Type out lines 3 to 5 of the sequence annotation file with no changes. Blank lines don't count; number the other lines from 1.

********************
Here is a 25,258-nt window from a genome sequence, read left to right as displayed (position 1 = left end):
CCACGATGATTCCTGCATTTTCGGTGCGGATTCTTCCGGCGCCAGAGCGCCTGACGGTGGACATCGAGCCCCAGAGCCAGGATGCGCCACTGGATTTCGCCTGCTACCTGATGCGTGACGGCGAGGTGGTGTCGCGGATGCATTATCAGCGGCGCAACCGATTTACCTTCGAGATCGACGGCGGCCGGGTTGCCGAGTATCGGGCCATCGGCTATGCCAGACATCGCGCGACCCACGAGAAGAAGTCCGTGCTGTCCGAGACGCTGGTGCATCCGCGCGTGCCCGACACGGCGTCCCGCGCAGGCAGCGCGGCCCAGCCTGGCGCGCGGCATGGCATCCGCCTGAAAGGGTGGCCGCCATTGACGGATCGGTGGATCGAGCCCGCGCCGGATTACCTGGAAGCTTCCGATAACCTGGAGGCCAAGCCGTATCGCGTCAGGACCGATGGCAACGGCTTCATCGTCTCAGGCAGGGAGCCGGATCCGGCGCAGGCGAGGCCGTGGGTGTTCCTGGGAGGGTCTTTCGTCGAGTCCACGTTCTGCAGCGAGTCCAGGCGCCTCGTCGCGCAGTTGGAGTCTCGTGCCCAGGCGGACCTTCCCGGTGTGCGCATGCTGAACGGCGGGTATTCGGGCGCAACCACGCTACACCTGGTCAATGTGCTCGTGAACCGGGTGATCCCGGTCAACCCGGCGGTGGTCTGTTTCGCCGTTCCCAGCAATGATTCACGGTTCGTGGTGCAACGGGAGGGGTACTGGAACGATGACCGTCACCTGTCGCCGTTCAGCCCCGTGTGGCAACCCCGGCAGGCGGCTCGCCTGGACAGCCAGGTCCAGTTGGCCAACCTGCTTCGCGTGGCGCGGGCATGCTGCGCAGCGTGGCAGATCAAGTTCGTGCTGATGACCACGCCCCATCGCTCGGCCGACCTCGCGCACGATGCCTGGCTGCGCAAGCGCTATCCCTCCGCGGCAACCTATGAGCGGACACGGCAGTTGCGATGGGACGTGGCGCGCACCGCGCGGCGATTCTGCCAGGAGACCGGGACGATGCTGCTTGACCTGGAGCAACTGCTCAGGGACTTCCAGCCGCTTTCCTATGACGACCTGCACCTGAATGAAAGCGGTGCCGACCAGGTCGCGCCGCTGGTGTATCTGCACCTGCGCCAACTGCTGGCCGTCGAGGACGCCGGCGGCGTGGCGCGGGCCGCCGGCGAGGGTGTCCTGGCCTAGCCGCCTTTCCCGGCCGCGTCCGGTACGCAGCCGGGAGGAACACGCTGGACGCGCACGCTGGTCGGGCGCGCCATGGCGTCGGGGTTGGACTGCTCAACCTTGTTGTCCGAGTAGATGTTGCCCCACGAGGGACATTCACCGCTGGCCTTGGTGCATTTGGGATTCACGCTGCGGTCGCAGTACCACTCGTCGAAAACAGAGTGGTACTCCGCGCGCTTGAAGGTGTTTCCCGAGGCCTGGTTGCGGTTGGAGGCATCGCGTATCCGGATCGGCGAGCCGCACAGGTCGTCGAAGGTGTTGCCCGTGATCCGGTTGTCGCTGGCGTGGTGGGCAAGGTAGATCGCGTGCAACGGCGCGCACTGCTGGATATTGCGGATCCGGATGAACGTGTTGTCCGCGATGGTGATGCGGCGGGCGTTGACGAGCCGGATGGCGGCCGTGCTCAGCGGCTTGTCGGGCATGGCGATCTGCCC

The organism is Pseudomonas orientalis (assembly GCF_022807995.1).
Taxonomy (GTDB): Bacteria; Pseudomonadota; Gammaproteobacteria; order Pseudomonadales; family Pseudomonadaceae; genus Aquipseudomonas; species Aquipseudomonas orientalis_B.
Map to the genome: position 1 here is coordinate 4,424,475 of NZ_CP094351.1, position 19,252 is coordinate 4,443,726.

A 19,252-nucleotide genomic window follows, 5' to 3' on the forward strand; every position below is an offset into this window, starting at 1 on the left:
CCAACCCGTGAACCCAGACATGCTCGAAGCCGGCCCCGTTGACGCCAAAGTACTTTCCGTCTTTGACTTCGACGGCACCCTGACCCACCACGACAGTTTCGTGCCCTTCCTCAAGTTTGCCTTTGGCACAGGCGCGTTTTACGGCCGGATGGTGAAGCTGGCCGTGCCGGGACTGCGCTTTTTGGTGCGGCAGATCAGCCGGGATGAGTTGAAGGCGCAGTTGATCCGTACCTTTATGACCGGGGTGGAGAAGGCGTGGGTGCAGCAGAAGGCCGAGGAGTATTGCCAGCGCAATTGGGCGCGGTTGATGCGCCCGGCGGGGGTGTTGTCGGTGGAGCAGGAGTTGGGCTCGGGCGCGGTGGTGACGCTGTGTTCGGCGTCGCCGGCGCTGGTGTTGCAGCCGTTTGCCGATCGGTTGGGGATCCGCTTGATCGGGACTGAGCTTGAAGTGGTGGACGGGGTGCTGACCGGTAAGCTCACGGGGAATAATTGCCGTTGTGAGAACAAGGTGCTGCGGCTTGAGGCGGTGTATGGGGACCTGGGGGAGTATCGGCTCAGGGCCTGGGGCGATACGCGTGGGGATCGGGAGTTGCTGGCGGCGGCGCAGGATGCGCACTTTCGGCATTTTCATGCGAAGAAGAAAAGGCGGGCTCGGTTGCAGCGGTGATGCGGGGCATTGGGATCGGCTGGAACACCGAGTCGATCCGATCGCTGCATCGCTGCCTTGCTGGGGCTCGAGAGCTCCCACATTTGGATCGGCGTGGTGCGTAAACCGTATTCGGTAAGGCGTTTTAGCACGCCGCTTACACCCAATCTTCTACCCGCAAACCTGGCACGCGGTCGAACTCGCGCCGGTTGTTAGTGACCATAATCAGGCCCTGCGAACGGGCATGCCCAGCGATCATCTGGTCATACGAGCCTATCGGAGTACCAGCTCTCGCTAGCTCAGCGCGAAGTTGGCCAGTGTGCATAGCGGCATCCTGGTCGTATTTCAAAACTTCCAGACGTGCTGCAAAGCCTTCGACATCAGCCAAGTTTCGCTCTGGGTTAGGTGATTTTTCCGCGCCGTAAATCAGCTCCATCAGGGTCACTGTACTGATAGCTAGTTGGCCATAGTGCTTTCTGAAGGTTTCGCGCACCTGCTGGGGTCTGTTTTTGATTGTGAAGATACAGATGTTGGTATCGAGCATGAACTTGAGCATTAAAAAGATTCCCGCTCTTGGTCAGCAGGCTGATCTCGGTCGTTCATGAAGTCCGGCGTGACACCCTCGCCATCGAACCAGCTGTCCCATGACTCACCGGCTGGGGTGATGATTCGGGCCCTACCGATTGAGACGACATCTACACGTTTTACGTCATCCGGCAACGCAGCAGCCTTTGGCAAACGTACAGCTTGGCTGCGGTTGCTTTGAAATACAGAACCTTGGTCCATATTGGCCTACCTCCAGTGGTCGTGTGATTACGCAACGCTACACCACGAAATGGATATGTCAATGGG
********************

The organism is Pseudomonas orientalis (assembly GCF_022807995.1).
Taxonomy (GTDB): Bacteria; Pseudomonadota; Gammaproteobacteria; order Pseudomonadales; family Pseudomonadaceae; genus Aquipseudomonas; species Aquipseudomonas orientalis_B.
Map to the genome: position 1 here is coordinate 4,424,475 of NZ_CP094351.1, position 19,252 is coordinate 4,443,726.